Amazon the online book seller has forcibly deleted copies of George Orwell's 1984 and Animal Farm from customers' Kindles.
The ebooks were pirated copies sold for 99 cents by a company that had no rights to the material.
Amazon was able to remove the titles because the Kindle is configured to automatically sync up with the user's Bookshelf via the electronic book reader's WhisperNet wireless service.
When the company removed the unauthorized books from customers' accounts, they also disappeared from the Kindle.
Amazon then delivered a cryptic e-mail about what happened:
We recently discovered a problem with a Kindle book that you have purchased. We have processed a refund to the payment method used to acquire this book. The next time the wireless is activated on your device, the problematic item will be
removed. If you are not in a wireless coverage area, please connect your device to a computer using your USB cable and delete the file from the documents folder.
Contrary to what the New York Times reported, the publisher did not change its mind, nor did Amazon cave to pressure. Rather, Amazon was notified that copyrighted material was being sold on the Amazon store without permission and it removed said
Instead of being honest about what happened -- that it sold unauthorized ebooks and has done so in the past -- Amazon only told customers that there was a problem. While removing such titles from a customer's Bookshelf and in turn deleting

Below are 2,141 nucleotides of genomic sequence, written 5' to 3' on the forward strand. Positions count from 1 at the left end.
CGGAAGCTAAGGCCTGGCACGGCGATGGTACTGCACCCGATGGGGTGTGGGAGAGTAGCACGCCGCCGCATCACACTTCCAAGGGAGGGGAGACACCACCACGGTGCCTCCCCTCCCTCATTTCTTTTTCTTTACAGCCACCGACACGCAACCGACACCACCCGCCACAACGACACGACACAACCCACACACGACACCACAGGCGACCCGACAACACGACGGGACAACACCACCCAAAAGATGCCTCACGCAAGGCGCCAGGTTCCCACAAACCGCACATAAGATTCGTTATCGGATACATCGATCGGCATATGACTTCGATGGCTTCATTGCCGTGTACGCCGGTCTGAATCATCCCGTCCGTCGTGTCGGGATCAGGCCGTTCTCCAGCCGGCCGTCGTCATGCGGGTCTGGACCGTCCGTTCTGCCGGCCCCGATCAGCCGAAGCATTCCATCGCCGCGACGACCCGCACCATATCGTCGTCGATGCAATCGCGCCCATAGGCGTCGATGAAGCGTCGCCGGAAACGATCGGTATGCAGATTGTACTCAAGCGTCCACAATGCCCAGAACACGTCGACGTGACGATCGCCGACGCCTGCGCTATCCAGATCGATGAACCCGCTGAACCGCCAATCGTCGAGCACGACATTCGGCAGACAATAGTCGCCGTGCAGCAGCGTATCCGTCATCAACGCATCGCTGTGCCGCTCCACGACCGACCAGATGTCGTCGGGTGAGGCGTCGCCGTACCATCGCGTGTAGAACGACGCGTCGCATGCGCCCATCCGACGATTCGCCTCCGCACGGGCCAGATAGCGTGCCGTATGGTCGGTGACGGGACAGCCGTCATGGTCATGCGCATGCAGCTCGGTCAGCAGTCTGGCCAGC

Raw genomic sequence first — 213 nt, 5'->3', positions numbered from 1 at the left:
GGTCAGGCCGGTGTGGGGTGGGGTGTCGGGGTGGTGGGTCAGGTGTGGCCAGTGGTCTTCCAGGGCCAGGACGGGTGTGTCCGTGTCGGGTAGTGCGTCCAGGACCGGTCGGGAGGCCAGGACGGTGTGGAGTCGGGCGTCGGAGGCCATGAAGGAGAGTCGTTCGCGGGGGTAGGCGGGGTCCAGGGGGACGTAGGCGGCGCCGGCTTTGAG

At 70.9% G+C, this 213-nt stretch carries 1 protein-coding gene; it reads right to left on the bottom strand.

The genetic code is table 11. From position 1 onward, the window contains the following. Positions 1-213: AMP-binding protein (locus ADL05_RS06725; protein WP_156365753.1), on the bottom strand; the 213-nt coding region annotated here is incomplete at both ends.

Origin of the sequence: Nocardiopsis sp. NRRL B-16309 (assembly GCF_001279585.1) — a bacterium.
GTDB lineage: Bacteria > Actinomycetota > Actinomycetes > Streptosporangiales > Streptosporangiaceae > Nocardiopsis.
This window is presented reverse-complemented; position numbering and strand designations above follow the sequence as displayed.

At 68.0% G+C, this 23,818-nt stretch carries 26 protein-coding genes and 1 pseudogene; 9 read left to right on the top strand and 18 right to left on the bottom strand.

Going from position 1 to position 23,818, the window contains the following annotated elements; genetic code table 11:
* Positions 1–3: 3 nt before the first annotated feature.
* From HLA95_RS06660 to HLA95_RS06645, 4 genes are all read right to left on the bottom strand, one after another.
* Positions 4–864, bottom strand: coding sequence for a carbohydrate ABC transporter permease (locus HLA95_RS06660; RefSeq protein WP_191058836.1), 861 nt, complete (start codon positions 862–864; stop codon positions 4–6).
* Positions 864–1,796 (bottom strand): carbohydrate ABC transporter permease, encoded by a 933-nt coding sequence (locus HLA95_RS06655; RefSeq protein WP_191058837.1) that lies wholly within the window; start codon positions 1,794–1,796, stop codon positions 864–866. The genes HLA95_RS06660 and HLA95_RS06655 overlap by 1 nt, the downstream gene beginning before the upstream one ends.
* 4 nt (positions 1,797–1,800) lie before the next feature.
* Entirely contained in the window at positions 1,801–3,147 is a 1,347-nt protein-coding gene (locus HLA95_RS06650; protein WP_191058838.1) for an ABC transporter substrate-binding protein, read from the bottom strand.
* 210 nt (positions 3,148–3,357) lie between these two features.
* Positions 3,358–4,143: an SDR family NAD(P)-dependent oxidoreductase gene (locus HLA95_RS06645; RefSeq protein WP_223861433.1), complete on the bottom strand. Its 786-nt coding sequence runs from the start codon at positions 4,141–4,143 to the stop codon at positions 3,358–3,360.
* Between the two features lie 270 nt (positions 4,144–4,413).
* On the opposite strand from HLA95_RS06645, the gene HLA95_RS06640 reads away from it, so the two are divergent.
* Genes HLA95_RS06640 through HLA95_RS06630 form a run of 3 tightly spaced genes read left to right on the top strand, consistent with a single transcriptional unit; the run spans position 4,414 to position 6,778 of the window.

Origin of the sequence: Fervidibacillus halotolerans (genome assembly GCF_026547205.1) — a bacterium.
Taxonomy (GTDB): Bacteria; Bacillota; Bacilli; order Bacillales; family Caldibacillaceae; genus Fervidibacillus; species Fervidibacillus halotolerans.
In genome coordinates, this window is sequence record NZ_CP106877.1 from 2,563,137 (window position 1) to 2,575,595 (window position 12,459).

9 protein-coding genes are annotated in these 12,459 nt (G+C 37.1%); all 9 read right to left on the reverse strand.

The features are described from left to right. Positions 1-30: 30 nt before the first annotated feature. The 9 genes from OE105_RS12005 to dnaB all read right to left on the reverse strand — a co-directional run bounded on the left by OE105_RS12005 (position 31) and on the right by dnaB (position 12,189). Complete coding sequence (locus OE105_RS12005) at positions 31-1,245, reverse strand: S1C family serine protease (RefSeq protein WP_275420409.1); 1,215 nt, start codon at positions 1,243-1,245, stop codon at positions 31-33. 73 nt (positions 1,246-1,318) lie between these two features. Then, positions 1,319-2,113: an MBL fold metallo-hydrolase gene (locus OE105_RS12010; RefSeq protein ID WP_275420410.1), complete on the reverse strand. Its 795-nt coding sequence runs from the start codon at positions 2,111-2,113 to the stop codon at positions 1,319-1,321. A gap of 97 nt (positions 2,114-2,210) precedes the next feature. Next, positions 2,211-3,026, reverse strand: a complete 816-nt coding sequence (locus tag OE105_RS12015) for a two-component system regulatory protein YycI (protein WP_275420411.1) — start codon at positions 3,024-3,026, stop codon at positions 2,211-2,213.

them from the Kindle may be standard policy, a lack of communication about what actually happened has led to a media firestorm that will surely last through the weekend. Amazon also could have offered customers a legitimate replacement copy of
1984 or Animal Farm and footed the difference, because in the end, this was Amazon's mistake.
Um sounds a nasty facility for censorship and control freakery has been built into Kindles. Surely it is only a matter of time before claims of libel or 'offence' will easily get Amazon reaching for their book burning button.
Update: Stupid Amazon
Amazon surely were stupid, they have lowered the perceived worth of their products now customers know that books aren't really theirs at all and can be taken away without notice.
In an apology posted on Amazon.com, company founder and CEO Jeff Bezos fell on his sword over his company's deletion of unauthorized e-books from the Kindles of consumers who had already purchased them. Borrowing a rather loaded word from
President Barack Obama, Bezos termed his company's preemptive actions stupid ”— as well as thoughtless and painfully out of line with our principles. Amazon's actions last week kicked up a firestorm in the media about the nature of
e-book ownership and the specter of censorship by Amazon.
Bezos' announcement reads in full: This is an apology for the way we previously handled illegally sold copies of 1984 and other novels on Kindle. Our 'solution' to the problem was stupid, thoughtless, and painfully out of line with our